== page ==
Lutz and Fisher themselves have been friends for a long time, that much is obvious. But the same familiarity is also shared by Michael Suswal, who came in during the early days of PWNEE. During their first days Fisher and Lutz attended different conferences to find the help they needed with the business side of development, and while many faceless suits handed them a card with promises of helping them make a game, it was Suswal who actually came through. A week or so later after meeting with him, they already had meetings scheduled with companies like Microsoft, Nintendo, and Valve. With that, Lutz and Fisher knew that Suswal was the one for them.

Next challenge was finding artists, music, and sound designers. With no experience in that aspect
, it was up to Lutz and Suswal to reach out and make those connections. “It was different,” Lutz says, “It was new. At the time our funding was low. We had to decide, do we eat this week or do we get sound effects.”

The process involved a lot of legwork for PWNEE, looking up songs on sites like soundcloud and then reaching out. “It was very strange reaching out first because we were absolute nobodies,” Lutz said. Luckily, the studio managed to find several artists willing to work with them, often for just a chance to get their name out as well.

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Speaking of obstacles…

But with every obstacle they cleared, it only made room for several others. Fisher talked about reading several accounts from other companies stating how hard game development was. He said his initial response was  “You say, yea I get it, it’s hard,” it was quickly followed up with “You have NO idea.” In the end, their journey came with a huge learning curve, often times making decisions without understanding the scope of their implications.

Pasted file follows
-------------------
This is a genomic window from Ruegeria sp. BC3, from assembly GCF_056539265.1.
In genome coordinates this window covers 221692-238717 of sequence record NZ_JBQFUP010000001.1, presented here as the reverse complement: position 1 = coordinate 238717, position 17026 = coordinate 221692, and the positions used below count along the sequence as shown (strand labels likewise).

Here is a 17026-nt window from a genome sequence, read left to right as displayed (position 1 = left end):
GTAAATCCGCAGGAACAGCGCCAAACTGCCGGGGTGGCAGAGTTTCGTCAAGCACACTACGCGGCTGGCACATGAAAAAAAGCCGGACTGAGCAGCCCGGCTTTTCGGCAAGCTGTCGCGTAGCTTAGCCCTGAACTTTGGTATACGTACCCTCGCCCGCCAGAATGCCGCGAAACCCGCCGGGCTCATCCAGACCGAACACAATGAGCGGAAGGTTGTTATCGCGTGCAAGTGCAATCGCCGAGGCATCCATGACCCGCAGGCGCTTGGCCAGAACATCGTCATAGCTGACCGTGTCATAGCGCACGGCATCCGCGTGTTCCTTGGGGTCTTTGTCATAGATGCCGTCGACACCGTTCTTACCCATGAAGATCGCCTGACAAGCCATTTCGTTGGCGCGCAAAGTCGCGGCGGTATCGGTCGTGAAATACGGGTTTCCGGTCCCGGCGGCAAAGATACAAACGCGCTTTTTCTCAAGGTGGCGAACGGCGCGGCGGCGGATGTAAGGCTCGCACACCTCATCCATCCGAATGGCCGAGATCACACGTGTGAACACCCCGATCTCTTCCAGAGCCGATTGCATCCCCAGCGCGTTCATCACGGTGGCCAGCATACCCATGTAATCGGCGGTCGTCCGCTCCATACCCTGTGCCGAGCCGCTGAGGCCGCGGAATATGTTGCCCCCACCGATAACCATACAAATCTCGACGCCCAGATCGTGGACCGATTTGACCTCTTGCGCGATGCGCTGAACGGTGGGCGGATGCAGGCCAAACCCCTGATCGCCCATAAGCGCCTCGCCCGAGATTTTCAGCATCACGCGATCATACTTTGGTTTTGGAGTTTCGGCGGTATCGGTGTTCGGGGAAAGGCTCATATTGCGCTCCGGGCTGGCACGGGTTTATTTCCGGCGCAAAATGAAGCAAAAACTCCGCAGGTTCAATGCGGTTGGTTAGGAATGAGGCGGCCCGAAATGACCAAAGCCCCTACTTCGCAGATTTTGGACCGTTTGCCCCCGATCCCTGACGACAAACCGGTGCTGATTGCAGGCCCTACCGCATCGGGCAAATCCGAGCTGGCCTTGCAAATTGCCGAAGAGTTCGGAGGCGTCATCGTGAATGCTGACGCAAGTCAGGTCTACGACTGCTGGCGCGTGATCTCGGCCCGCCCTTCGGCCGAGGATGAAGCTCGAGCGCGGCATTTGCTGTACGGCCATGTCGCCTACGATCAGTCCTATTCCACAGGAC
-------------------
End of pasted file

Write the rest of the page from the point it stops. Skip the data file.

“We thought if we’re going to make it for one platform, lets just make it for every one. And launch it world wide, in every language in existence,” Suswal jokes about their initial mentality in making a game, with Lutz adding “It’ll only take like a month right?” Four years later, we get Cloudberry Kingdom.

In the end however, the studio managed to pull through despite some misconceptions.

While PWNEE’s approach to game design might be unorthodox, it’s their drive and mentality which will put them on a path to success. They are a group of people who have a strong passion in what they do, one where they are willing to undertake any risks. Like Fisher puts it, “there are risk adverse people and there are risk blind people, like me,” a sentiment that applies to the entire group. So while the road to development might have been an often stressful trip, it has not dissuaded the people at PWNEE studios.

So much so, that the studio is currently working on releasing a new game. Thanks to their experiences and what they’ve learned their first time through, PWNEE now plans to apply that knowledge in working towards their second title. While it may have taken them around 4 years to produce Cloudberry Kingdom, this time around the studio hopes that they can have development done around a years time. As Suswal puts it, “Now we actually have an approach.”